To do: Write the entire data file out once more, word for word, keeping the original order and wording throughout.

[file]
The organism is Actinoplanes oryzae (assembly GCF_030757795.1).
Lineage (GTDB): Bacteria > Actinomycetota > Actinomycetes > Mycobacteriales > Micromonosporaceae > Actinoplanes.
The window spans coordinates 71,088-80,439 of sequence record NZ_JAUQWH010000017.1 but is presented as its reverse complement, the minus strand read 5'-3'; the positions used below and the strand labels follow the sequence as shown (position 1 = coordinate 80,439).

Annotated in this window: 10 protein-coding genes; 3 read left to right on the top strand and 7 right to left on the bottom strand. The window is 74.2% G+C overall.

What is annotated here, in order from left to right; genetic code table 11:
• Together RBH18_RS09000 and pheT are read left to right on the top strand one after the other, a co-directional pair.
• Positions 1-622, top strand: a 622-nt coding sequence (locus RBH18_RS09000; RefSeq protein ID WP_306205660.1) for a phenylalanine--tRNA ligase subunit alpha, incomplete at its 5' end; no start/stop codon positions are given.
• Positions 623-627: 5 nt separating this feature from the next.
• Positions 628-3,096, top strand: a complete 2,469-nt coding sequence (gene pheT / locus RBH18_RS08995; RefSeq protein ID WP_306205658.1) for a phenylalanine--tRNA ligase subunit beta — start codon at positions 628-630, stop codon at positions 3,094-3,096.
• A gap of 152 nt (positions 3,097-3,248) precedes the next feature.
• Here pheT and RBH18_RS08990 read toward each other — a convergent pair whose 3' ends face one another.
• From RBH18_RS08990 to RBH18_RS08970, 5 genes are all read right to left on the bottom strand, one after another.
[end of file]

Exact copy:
The organism is Actinoplanes oryzae (assembly GCF_030757795.1).
Lineage (GTDB): Bacteria > Actinomycetota > Actinomycetes > Mycobacteriales > Micromonosporaceae > Actinoplanes.
The window spans coordinates 71,088-80,439 of sequence record NZ_JAUQWH010000017.1 but is presented as its reverse complement, the minus strand read 5'-3'; the positions used below and the strand labels follow the sequence as shown (position 1 = coordinate 80,439).

Annotated in this window: 10 protein-coding genes; 3 read left to right on the top strand and 7 right to left on the bottom strand. The window is 74.2% G+C overall.

What is annotated here, in order from left to right; genetic code table 11:
• Together RBH18_RS09000 and pheT are read left to right on the top strand one after the other, a co-directional pair.
• Positions 1-622, top strand: a 622-nt coding sequence (locus RBH18_RS09000; RefSeq protein ID WP_306205660.1) for a phenylalanine--tRNA ligase subunit alpha, incomplete at its 5' end; no start/stop codon positions are given.
• Positions 623-627: 5 nt separating this feature from the next.
• Positions 628-3,096, top strand: a complete 2,469-nt coding sequence (gene pheT / locus RBH18_RS08995; RefSeq protein ID WP_306205658.1) for a phenylalanine--tRNA ligase subunit beta — start codon at positions 628-630, stop codon at positions 3,094-3,096.
• A gap of 152 nt (positions 3,097-3,248) precedes the next feature.
• Here pheT and RBH18_RS08990 read toward each other — a convergent pair whose 3' ends face one another.
• From RBH18_RS08990 to RBH18_RS08970, 5 genes are all read right to left on the bottom strand, one after another.